Re: [tcpm] public-private keys for TCP-AO

"Jakob Heitz (jheitz)" <jheitz@cisco.com> Tue, 30 October 2018 01:41 UTC

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From: "Jakob Heitz (jheitz)" <jheitz@cisco.com>
To: Joe Touch <touch@strayalpha.com>
CC: "tcpm@ietf.org" <tcpm@ietf.org>
Thread-Topic: [tcpm] public-private keys for TCP-AO
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Date: Tue, 30 Oct 2018 01:41:48 +0000
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Subject: Re: [tcpm] public-private keys for TCP-AO
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Because distributing public keys is easier.
Private keys don't need to be distributed. They stay inside the machine that generates them.

Distributing and safe guarding symmetric keys is a major hassle.

Regards,
Jakob.

From: Joe Touch <touch@strayalpha.com>
Sent: Monday, October 29, 2018 6:37 PM
To: Jakob Heitz (jheitz) <jheitz@cisco.com>
Cc: tcpm@ietf.org
Subject: Re: [tcpm] public-private keys for TCP-AO




On Oct 29, 2018, at 6:22 PM, Jakob Heitz (jheitz) <jheitz@cisco.com<mailto:jheitz@cisco.com>> wrote:

Can you think of a way to do it that will work?
Like the KDF is just a static list or something.
The sender generates a set of key pairs and numbers them.
It then puts the list of public keys into a file and distributes them to all receivers in the clear.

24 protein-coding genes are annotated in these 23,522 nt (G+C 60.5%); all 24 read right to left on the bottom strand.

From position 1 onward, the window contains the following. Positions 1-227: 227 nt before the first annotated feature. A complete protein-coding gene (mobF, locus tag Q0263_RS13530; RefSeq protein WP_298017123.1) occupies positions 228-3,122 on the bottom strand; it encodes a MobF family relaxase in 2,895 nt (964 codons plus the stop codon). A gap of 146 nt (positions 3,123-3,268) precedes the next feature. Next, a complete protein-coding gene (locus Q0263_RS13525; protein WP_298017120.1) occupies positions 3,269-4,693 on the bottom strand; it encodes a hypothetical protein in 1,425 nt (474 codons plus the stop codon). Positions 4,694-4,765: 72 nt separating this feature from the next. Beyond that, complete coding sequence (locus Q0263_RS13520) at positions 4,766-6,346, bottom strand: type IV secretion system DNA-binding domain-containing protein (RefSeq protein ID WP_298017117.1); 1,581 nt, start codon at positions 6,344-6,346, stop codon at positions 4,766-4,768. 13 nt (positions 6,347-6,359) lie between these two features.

You’d have to find a way to specify the use of private and public keys on both sides, in advance, and distribute enough for the upcoming connections - then you’d have to hash into that list in a way that avoids reuse. At that point, why not just distribute symmetric keys and be done with it?

Joe

The KDF is just to index into this file.

Because the use case, at least, makes sense.

Regards,
Jakob.

From: Joe Touch <touch@strayalpha.com<mailto:touch@strayalpha.com>>
Sent: Monday, October 29, 2018 6:13 PM
To: Jakob Heitz (jheitz) <jheitz@cisco.com<mailto:jheitz@cisco.com>>
Cc: tcpm@ietf.org<mailto:tcpm@ietf.org>
Subject: Re: [tcpm] public-private keys for TCP-AO





On Oct 29, 2018, at 5:45 PM, Jakob Heitz (jheitz) <jheitz@cisco.com<mailto:jheitz@cisco.com>> wrote:

Why was there not a public-private key algorithm specified for TCP-AO? Or did I miss it?

There has not been. I doubt it would make sense (see below).



For example ECC.
An MKT can specify a private key for the sender and a public key for the receivers.

Yes, but the MKT is derived into public/private keys using a KDF.

I am not aware of a KDF that can take a private key and generate a derived private key that would work with a correspondingly derived public key generated from the corresponding public key.

To use, the sender will hash the data, encrypt the hash and put the result into the MAC field.
The receiver would decrypt the MAC field, then hash the data and verify the hash against the decrypted MAC.
This way, the private key never needs to be exposed to anyone, simplifying key management.
Is there any objection to getting this done?

See above; it doesn’t make sense with the way TCP-AO derives keys for each connection, AFAICT.

Joe




Regards,
Jakob.

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